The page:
The directory structure within the server package gives the new server installation directory a version-specific name, such as /opt/jon/jon-server-2.4.0.GA1.
  6. Copy over any changes in your original rhq-server.properties file to the new file in serverRoot/jon-server-2.4.0.GA1/bin. Changes to this file include things like setting up SSL and enabling SMTP for email notifications.

    NOTE

    In JBoss ON 2.3.1 and older versions, the password to access the database is stored in plaintext. In JBoss ON 2.4, this password is hashed for security.

    TIP

    If you don't want to edit the rhq-server.properties file manually, you can change the server settings to the proper configuration in the Advanced Settings form during the server setup.
  7. Windows only. If the server was installed as a Windows service, then uninstall the Windows service for the original server:
    cd c:\old-serverRoot\bin
    
    ./rhq-server.bat remove
    Then install the new server as a Windows service:
    cd c:\new-serverRoot\bin
    
    ./rhq-server.bat install
  8. Additional plug-in packs for specific needs (such as supporting management tasks for EWS, EAP, and SOA-P) are available to be installed separate from the core JBoss ON agent packages. Each plug-in pack as at least one (and sometimes more than one) agent plug-in. Each zip file for the plug-ins has a README.txt file with specific setup instructions.
    The plug-in files can be unzipped anywhere. For example:
    cd /opt/jon/jon-server-2.4.0.GA1
    
    unzip jon-plugin-pack-agent_plugin_name-2.4.0.GA1.zip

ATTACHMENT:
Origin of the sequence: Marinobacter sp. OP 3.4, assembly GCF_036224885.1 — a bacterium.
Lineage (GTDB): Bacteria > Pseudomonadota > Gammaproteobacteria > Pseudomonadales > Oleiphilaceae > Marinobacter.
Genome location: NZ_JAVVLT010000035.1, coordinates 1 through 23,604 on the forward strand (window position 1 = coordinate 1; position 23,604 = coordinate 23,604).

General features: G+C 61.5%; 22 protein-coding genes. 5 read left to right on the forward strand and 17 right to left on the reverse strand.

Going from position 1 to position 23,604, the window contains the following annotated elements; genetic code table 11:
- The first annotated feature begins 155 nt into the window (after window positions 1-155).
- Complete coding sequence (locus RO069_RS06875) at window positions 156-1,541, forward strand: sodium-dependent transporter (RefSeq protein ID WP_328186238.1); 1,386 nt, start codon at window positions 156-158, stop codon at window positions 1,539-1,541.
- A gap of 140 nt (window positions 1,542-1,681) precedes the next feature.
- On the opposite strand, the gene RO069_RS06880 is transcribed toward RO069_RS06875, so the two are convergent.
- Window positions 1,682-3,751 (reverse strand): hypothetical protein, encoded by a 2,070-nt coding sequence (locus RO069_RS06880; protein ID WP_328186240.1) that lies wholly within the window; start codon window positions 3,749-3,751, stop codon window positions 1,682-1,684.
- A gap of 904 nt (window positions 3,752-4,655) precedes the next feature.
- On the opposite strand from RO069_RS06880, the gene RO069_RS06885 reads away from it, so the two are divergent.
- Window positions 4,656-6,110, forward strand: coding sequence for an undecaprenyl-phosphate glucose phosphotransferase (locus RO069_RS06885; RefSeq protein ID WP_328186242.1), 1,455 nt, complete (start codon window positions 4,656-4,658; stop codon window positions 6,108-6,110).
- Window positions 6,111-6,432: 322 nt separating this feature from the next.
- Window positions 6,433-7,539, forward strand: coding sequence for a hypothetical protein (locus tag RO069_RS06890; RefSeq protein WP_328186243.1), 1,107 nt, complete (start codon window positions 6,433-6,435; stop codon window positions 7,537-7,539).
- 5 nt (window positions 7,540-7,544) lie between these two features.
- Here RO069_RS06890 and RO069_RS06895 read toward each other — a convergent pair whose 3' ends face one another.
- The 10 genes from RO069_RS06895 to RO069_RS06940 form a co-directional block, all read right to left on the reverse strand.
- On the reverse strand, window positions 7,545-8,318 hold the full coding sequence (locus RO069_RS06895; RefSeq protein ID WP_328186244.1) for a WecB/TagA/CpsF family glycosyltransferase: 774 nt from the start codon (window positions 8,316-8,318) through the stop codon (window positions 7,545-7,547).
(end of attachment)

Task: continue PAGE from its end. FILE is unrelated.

NOTE

    If there are multiple JBoss ON servers in a high availability setup, the agent plug-in pack only has to be installed once. The other servers will pick up the plug-ins as part of the high availability polls.
  9. Start the JBoss ON server. For example:
    serverRoot/jon-server-2.4.0.GA1/bin/rhq-server.sh start
  10. Back up your server database before going through the setup wizard. In case there is a problem with the upgrade process, the backup allows you to restore to its previous state.
  11. Open the web UI.
    http://hostname:7080
    As with a new installation, the installer opens after you log in.
  12. The setup process is the same as the initial setup procedure in Chapter 2, Installing JBoss ON Components. When the database connection information is entered, the JBoss ON installer detects the existing JBoss ON database. This introduces a new field to the installer, prompting you for what to do with the existing database.
    Choose the default, Keep (maintain existing data). Do not choose Overwrite (lose existing data), or the installer will delete all of your JBoss ON data, including your inventory, monitoring history, alerts, and metrics.
  13. The Registered Servers lists every server in the server cloud. For upgrades and re-installs, this gives you the option to keep the existing server configuration (such as ports and notification settings) or to set new values. To preserve the settings, select the server from the registered servers list; otherwise, select New Server.
  14. Start any JBoss ON agents that were stopped for the upgrade process.
  15. If the older JBoss ON server was added to the JBoss ON inventory, then remove it. The old JBoss ON server must be removed from the inventory because it is no longer a usable resource.
  16. Optional. Add the new JBoss ON server as a resource in the inventory.